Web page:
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finnigan posted on Monday, May 12, 2008  7:17 am



I am using a multiple indicator growth model. I suspect that there will be some heterogenity within the sample and so I'm adding a latent class(es) to examine this. The model outlined for example 8.1 of The MPLUS users guide(V.5.1) is a good approximation of what I'm trying to do. Are there any issues surrounding the addition of latent classes to a multiple indicator growth models? Am I correct in saying the measurement invariance will be required prior to the addition of the covariates and latent class(es). Thanks 


This type of modeling is possible, but there are important issues of measurement invariance to be considered. For a recent overview, see Muthén, B. (2008). Latent variable hybrids: Overview of old and new models. In Hancock, G. R., & Samuelsen, K. M. (Eds.), Advances in latent variable mixture models, pp. 124. Charlotte, NC: Information Age Publishing, Inc. which is on our web site. Essentially, if there is a need for latent classes, these often create measurement noninvariance such that growth modeling is complicated. Growth modeling needs to consider a dependent variable that is in the same metric and has the same meaning across time. 

finnigan posted on Tuesday, May 13, 2008  1:41 pm



Dear Bengt I read the very informative review. However, I don't understand how the addition of latent classes may create measurement non invariance. I would appreciate any steer you might have on this point. Thanks 


Typically, the measurement intercept (or thresholds) are not invariant across the latent classes. If the latent classes differed only in factor means, but not measurement intercepts, you would have measurement invariance, but this is far less often the case. 

RuoShui posted on Thursday, December 12, 2013  6:24 pm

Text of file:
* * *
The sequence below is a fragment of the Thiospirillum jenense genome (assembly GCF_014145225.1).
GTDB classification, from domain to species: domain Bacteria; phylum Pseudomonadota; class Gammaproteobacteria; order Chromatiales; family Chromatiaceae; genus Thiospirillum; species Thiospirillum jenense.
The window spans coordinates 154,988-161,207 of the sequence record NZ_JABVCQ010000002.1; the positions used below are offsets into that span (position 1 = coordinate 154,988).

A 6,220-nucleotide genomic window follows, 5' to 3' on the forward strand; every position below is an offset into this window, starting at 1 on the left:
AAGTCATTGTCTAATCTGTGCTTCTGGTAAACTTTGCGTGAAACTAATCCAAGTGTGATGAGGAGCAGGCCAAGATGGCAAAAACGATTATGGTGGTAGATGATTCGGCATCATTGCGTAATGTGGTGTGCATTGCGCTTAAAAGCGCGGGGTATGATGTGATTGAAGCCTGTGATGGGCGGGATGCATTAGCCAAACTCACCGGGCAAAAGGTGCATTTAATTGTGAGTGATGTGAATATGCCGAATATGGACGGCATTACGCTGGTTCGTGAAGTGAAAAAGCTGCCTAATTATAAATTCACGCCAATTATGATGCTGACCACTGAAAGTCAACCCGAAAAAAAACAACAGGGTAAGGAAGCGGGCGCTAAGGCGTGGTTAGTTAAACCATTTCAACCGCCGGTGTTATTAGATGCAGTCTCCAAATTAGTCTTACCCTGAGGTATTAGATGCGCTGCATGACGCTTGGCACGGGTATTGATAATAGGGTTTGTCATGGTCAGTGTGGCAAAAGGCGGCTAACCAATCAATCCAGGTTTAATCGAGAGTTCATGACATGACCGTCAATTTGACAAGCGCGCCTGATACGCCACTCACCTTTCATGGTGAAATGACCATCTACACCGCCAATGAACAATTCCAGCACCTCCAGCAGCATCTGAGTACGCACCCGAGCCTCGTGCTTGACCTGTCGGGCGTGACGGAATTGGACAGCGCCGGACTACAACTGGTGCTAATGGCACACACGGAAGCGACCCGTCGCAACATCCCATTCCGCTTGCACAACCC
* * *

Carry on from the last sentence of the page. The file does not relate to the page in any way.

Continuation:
Dear Bengt, It is quite helpful reading the above posts. I am also trying to find out if there are latent classes after analyzing my data using LGCM with multiple indicators. You said "Typically, the measurement intercept (or thresholds) are not invariant across the latent classes." I am not quite sure if I understand you correctly. Will using the following syntax to constrain everything to be equal across latent classes (except for growth factor means) solve the concern of measurement noninvariance? Thank you very much! USEVARIABLES ARE a1 a2 a3 a4 a5 b1 b2 b3 b4 b5 c1 c2 c3 c4 c5; Classes=c(2); MODEL: %Overall% f1 BY a1 a2 (1) a3 (2) a4 (3) a5 (4); f2 BY b1 b2 (1) b3 (2) b4 (3) b5 (4); f3 BY c1 c2 (1) c3 (2) c4 (3) c5 (4); [a1 b1 ](5); [a2 b2 ](6); [a3 b3 c3](7); [ b4 c4](8); [ b5 c5](9); i s  f1@0 f2@1 f3@2; Analysis: Type=Mixture; Algorithm=Integration; 


You are holding the measurements invariant across classes, including some measurement intercepts. This makes it possible to identify class differences in the growth factor means. But it doesn't solve the concern  this model may fit considerably less well than a model with measurement intercepts varying across classes. 

RuoShui posted on Saturday, December 14, 2013  6:12 pm



Dear Bengt, Thank you so much for the explanation. Considering such a limitation of either measurement noninvariance across classes or worsen model fit by holding measurement invariant across classes, is it practically possible to run GMM with multiple indicators? Or is it recommended to always try to run GMM with observed outcomes? Thank you so much for your time. 


You can certainly run GMM with multiple indicators, it is just that you have many more model variations to explore  more that you can learn about your data. 

RuoShui posted on Tuesday, December 17, 2013  3:45 am



Thank you very much Bengt. I really appreciate your time and the discussion board! 

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